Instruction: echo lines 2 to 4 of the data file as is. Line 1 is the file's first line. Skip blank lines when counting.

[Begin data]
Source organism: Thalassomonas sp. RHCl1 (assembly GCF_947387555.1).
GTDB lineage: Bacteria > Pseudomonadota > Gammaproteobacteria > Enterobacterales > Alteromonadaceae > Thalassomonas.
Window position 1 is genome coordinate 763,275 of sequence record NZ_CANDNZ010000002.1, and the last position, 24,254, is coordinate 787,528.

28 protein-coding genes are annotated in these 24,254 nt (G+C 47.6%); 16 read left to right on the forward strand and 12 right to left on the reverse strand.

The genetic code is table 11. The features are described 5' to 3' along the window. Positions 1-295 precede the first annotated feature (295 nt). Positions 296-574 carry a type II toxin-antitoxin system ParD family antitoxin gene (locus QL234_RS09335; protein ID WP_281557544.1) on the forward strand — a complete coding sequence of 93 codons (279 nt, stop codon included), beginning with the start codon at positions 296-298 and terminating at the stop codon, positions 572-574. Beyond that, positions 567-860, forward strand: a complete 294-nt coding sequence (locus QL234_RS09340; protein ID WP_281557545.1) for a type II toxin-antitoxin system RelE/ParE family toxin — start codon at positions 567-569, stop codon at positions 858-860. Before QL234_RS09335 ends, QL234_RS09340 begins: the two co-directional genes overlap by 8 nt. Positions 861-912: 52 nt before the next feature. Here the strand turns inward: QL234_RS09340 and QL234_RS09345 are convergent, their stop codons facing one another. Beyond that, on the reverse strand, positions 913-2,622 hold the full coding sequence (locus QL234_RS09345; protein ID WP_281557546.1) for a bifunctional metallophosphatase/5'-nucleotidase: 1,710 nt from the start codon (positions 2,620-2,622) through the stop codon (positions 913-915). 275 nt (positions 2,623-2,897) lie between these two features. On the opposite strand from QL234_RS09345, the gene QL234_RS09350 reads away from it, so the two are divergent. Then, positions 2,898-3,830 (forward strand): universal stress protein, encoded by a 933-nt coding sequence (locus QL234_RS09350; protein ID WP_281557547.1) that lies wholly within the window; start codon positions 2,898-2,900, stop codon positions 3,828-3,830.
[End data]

GTDB lineage: Bacteria > Pseudomonadota > Gammaproteobacteria > Enterobacterales > Alteromonadaceae > Thalassomonas.
Window position 1 is genome coordinate 763,275 of sequence record NZ_CANDNZ010000002.1, and the last position, 24,254, is coordinate 787,528.

28 protein-coding genes are annotated in these 24,254 nt (G+C 47.6%); 16 read left to right on the forward strand and 12 right to left on the reverse strand.